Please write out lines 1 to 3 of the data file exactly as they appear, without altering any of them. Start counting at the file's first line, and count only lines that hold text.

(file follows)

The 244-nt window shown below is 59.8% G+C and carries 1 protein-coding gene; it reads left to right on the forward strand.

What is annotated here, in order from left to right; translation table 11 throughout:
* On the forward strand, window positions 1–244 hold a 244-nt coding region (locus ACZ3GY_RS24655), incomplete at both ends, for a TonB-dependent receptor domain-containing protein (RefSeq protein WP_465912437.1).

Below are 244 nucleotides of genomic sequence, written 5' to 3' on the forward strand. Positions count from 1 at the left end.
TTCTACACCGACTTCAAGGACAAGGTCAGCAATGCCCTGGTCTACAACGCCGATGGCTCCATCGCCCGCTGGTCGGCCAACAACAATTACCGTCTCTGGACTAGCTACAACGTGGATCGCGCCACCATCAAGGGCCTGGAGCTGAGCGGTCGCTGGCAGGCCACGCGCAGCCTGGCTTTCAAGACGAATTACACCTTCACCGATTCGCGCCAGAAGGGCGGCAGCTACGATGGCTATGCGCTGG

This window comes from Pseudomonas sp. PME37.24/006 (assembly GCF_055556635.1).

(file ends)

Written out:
The 244-nt window shown below is 59.8% G+C and carries 1 protein-coding gene; it reads left to right on the forward strand.

What is annotated here, in order from left to right; translation table 11 throughout:
* On the forward strand, window positions 1–244 hold a 244-nt coding region (locus ACZ3GY_RS24655), incomplete at both ends, for a TonB-dependent receptor domain-containing protein (RefSeq protein WP_465912437.1).